“We are entering the heart of the most active part,” said John Adair, a veteran meteorologist at the Weather Services office near Harry Reid International Airport in Las Vegas on Friday.
“It is turning out to be a very active monsoon season compared to the last five years. There is a lot more opportunity for thunderstorms to develop.”
The annual weather pattern has brought a parade of storms to the U.S. Southwest in recent weeks, causing normally dry washing, rain measured in inches, and flooding rescue operations.
A driver had to be rescued from a vehicle stuck in flood waters at Apache Junction in Arizona. A youth conservation team abandoned a red truck at Canyon de Chelly National Monument on the Navajo Nation after it got stuck in mud and water rose around it. Mohave County Sheriff’s officers rescued a woman who was stuck to a stop sign when her car was swept away earlier this week.
Adair said parts of the Hualapai Mountains in Mohave County received 6 inches (15.2 cm) of rain in recent days. The National Weather Service said parts of Arizona can expect 1 (2.5 centimeters) to 2 (5 centimeters) of rain per hour before the flood watch ends Saturday morning.
While rain is welcome in an area hit by drought, it creates a headache for neighborhoods where wildfires have stripped the land of vegetation, which normally slows and partially absorbs flood waters. .
governor of new mexico Michelle Lujan Grisham On Thursday, the Federal Emergency Management Agency requested the state’s disaster declaration to include the effects of floods and landslides in some of the counties hit by widespread wildfires this year.
In northern Arizona, Flagstaff residents have become accustomed to constant alerts on cell phones and sirens in neighborhoods warning of impending flooding.
Brett Heinemann estimates that there are about 3,500 sandbags around his home north of Flagstaff where two wildfires burned this spring. His wife was taking care of the children and two weeks ago when it rained heavily the back door was open and a few inches of rain and mud were sent through the house.
With every flood warning, they are now goosebumps.
“We still need rain and all that and we really need the monsoon here,” said Heinemann, who is staying with the family while his house dries up. “It’s just that wildfires have changed everything. So, yeah, when it rains, we’re in fear.”
Parts of Arizona, including Heber, Show Low, Belmont and Prescott, have so far received close to or more than 200 percent of normal rainfall during the monsoon, which begins June 15 through September. However, the weather patterns are hit-and-miss, meaning some places like Payson are far below normal.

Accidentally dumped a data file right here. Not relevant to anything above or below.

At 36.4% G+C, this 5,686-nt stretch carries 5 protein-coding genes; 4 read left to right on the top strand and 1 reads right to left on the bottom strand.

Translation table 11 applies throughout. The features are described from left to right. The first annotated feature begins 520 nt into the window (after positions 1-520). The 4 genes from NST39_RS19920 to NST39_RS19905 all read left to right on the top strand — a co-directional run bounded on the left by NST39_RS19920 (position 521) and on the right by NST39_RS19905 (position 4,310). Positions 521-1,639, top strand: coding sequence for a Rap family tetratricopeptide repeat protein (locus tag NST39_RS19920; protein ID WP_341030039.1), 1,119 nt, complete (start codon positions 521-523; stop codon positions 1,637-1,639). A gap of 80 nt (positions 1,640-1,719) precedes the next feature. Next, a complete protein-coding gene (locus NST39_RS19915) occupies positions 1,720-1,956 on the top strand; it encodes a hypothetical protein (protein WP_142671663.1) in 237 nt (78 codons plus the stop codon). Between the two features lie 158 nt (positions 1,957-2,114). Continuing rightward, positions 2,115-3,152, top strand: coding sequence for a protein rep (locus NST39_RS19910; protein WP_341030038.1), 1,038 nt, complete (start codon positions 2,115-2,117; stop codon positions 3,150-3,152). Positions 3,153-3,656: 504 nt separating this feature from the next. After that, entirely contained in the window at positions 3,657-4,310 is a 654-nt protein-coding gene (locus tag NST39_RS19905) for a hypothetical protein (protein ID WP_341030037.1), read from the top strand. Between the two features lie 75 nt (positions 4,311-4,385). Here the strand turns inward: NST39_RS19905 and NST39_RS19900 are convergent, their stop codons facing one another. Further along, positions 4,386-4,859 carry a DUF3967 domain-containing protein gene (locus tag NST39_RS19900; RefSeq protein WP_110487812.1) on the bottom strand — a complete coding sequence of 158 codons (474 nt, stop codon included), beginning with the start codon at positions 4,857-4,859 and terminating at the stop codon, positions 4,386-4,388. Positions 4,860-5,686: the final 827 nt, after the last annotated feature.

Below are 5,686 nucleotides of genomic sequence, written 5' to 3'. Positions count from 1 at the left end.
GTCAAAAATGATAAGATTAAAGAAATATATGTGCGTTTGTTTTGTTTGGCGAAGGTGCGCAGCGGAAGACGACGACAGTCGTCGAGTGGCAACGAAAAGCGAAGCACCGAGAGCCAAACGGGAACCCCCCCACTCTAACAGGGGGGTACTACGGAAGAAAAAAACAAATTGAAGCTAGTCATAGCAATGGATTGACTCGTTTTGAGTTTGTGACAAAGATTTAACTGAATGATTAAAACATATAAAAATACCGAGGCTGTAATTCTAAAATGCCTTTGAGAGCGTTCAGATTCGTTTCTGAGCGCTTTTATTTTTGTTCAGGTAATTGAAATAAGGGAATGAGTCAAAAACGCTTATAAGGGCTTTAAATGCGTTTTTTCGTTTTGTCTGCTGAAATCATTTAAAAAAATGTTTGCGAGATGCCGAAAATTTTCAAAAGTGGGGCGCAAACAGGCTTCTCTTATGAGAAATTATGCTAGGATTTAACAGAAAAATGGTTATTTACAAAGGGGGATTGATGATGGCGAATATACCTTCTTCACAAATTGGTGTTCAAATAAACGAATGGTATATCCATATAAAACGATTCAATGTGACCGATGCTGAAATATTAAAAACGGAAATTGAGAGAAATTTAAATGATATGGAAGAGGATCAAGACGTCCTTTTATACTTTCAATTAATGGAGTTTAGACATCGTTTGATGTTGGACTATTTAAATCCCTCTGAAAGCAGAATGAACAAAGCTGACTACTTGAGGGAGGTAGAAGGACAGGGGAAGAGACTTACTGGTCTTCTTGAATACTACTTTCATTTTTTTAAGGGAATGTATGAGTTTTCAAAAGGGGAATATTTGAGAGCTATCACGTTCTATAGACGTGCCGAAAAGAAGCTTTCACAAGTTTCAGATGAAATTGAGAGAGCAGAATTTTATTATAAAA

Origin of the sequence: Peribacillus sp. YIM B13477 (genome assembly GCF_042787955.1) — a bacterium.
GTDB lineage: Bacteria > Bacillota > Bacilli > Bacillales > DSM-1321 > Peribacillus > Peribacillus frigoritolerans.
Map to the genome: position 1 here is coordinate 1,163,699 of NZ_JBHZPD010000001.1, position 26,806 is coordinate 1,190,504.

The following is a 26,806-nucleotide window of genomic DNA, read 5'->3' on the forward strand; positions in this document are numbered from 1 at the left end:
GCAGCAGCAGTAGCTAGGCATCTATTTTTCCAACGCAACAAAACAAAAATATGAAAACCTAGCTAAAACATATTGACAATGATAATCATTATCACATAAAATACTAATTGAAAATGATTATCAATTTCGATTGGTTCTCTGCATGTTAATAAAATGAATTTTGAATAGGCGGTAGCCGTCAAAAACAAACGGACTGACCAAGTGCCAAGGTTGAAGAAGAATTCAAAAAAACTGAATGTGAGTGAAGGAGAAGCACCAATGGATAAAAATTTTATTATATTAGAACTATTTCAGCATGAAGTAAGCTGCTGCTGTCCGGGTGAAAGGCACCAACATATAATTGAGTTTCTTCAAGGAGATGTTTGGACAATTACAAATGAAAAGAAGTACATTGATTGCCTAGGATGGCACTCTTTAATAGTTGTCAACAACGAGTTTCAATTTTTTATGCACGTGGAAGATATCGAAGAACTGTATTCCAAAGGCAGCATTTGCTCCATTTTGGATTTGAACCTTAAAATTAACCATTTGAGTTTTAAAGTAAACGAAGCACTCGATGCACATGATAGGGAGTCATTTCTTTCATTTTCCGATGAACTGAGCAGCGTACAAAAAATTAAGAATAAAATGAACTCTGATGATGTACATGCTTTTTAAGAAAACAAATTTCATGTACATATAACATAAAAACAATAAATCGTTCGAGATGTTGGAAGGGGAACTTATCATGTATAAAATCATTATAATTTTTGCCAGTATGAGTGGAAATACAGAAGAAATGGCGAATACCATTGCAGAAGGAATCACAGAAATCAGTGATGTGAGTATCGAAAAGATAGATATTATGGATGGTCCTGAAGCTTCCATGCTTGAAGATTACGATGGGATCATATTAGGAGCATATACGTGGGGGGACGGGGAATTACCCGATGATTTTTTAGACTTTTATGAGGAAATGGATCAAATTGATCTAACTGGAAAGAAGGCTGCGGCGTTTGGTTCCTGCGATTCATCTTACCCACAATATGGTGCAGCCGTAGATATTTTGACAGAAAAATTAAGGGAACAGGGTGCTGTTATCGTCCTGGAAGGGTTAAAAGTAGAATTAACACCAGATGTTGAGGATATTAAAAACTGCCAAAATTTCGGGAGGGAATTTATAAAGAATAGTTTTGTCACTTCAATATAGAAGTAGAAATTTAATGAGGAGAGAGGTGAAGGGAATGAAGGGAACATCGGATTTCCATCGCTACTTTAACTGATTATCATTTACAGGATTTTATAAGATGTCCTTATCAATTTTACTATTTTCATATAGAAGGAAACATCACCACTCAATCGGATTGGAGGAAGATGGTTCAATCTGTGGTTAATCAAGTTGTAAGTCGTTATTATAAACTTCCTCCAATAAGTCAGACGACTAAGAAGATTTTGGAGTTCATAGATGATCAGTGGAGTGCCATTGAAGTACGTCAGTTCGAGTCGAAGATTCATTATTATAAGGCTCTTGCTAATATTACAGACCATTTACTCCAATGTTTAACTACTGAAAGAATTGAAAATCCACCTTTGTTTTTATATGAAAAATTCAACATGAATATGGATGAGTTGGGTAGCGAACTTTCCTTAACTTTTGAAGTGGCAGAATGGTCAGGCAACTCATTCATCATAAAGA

“There isn’t really a good explanation for why this happens, but it is part of the nature of storms,” said Valerie MeolaA meteorologist with the Weather Service in Flagstaff.
Jacqueta Brown was walking a trail in Canyon de Chelly near Chinle, Arizona this week when it rained heavily and saw a red truck partially submerged. He said rain is a boon for the crops that families plant in the valley and livestock, but monsoon also comes with a downside.
“We have dirt roads here, and when we can’t cross the wash, we can’t go to work and school,” Brown said.
While only 0.3 inches (0.76 centimeters) of rain was recorded at the Las Vegas airport late Thursday, more than 1 inch (2.5 centimeters) of rain fell just 1 mile (1.6 kilometers) away at the University of Nevada in Las Vegas, Adair. he said.
Nearby wind gusts gusted up to 71 mph (114 kph) and trees were downed. Pea-sized hail fell from lightning streaks in suburban Henderson, where some areas received nearly 1 inch (2.5 cm) of rain.
Police, county and city officials and the weather service said no injuries or widespread damage were reported.
Casino patrons posted videos of water falling from rooftops at Caesars Palace and Planet Hollywood Resorts on the Las Vegas Strip and from behind a giant video display at the city’s Circa Hotel-Casino Sports Book. A video shows a man gambling at a casino slot machine while water is falling around him.
“A Night We’ll Never Forget,” Almost Owner Dereki stevens said in a Twitter post.
“Last night’s weather took Vegas by storm and we were no exception,” Stevens said Friday. “But the show should go on and I’m happy to report that repairs are underway.”
The roped-off sports book seats are expected to reopen during the weekend, he said.
Rapid runoff from the intersections of lots of sun-soaked streets, prompting vehicles to crawl through the high water near Las Vegas Boulevard and Main Street. Flood control channels turned towards strong currents. Scattered power outages were reported in locations including the downtown Fremont Street Experience Casino pedestrian mall.
Las Vegas City spokesman Jess Radke said firefighters answered 330 calls and high water teams rescued seven people between 9 p.m. and midnight. Clark County Firefighters Respond to Six Water Rescue Calls, County Spokesperson Stacy Welling Told.
Adair said the Las Vegas area typically receives about 4.2 inches (10.7 centimeters) of rain per year, but the official measurement station at the airport recorded less than 0.7 inches (1.8 centimeters) in 2022.
The area’s drought-stricken water supply – the Lake Mead Reservoir behind Hoover Dam on the Colorado River – has been reduced by more than 30 percent of its surface level.
Adair said water from storms in the Las Vegas area will reach the lake, but monsoon moisture is unlikely to affect the ongoing regional drought.
“For that, we generally rely on the winter season, where we get many Pacific storms and cover a wide area with rain and snow,” the meteorologist said. “It can have a significant impact on drought.”